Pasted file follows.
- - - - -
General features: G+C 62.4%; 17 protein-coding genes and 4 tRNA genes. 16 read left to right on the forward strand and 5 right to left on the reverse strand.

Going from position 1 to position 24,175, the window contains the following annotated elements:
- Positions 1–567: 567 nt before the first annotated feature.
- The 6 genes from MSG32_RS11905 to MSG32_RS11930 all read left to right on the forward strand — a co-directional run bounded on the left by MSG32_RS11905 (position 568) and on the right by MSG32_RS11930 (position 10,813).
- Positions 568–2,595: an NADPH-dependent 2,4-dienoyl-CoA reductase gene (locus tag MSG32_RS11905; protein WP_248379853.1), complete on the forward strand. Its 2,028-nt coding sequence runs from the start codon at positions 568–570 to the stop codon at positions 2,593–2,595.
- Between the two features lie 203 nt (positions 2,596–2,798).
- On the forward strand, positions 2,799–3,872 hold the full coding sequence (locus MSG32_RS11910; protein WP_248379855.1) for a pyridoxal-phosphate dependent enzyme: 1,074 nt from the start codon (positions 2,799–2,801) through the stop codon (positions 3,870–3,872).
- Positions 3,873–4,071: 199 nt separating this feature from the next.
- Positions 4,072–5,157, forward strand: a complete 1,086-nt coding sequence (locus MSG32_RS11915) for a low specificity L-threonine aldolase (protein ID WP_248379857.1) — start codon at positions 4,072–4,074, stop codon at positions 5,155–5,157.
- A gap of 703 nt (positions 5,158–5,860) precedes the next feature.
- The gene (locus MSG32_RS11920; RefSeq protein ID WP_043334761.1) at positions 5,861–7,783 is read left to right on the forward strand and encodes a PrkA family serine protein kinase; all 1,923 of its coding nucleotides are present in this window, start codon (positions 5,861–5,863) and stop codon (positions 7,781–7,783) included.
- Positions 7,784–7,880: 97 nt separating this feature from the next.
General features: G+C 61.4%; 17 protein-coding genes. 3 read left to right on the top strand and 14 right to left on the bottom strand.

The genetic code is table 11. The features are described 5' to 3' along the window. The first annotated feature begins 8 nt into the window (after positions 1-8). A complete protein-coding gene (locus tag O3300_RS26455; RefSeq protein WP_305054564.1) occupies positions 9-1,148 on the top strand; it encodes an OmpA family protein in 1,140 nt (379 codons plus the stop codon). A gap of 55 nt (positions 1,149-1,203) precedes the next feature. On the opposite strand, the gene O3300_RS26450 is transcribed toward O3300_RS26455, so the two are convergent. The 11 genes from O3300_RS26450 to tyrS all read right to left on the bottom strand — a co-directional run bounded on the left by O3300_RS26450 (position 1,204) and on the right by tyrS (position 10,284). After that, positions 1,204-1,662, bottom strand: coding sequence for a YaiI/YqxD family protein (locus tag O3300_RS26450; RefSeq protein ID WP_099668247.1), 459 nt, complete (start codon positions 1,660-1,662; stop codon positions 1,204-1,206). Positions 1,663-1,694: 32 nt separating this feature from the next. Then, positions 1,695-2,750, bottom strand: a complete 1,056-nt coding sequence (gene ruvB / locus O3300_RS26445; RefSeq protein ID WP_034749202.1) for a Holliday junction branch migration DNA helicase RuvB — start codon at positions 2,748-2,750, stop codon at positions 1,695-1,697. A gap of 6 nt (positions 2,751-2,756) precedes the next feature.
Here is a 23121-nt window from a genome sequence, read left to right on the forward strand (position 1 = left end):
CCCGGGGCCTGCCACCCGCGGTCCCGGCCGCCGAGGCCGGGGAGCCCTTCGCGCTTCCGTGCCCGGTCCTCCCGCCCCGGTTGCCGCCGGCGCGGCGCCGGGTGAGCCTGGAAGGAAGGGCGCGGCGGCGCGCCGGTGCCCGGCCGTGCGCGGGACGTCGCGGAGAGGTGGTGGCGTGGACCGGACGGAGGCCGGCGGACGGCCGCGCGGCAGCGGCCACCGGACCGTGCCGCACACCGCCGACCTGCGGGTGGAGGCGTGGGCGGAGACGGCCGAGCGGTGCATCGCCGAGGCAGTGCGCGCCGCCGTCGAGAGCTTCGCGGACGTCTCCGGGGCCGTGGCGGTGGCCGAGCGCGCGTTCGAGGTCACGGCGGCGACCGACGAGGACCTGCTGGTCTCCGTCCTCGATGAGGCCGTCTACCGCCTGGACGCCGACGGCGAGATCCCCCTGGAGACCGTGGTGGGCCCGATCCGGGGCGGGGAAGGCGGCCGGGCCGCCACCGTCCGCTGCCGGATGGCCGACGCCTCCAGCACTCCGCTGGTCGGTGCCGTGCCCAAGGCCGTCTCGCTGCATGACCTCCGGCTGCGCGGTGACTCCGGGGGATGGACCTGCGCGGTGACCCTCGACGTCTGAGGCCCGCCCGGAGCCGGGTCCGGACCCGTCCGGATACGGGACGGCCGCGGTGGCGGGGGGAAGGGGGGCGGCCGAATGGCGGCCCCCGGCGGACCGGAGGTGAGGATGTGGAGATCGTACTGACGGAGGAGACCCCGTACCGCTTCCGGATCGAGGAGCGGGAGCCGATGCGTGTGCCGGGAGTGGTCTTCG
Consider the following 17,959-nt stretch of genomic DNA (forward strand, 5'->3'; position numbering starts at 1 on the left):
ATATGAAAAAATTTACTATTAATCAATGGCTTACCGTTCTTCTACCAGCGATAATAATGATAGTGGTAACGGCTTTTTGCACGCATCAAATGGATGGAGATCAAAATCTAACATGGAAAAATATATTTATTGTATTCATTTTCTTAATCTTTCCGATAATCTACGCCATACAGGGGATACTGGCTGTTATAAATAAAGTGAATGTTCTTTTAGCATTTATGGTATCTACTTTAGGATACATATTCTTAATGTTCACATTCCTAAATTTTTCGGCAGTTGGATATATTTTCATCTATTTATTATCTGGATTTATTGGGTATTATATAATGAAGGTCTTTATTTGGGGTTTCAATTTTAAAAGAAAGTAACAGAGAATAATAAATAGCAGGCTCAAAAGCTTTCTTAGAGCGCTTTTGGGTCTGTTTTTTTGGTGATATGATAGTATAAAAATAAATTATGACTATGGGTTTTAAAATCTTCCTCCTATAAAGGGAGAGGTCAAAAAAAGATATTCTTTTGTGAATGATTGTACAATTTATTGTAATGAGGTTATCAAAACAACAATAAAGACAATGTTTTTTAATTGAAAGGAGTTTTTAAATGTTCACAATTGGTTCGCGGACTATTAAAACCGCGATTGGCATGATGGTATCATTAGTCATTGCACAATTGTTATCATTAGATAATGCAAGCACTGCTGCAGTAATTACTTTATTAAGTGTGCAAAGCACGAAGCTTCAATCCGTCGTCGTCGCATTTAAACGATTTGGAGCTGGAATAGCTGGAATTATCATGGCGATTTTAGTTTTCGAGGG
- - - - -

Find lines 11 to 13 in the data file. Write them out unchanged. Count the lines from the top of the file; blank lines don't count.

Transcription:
- The gene (locus MSG32_RS11920; RefSeq protein ID WP_043334761.1) at positions 5,861–7,783 is read left to right on the forward strand and encodes a PrkA family serine protein kinase; all 1,923 of its coding nucleotides are present in this window, start codon (positions 5,861–5,863) and stop codon (positions 7,781–7,783) included.
- Positions 7,784–7,880: 97 nt separating this feature from the next.
General features: G+C 61.4%; 17 protein-coding genes. 3 read left to right on the top strand and 14 right to left on the bottom strand.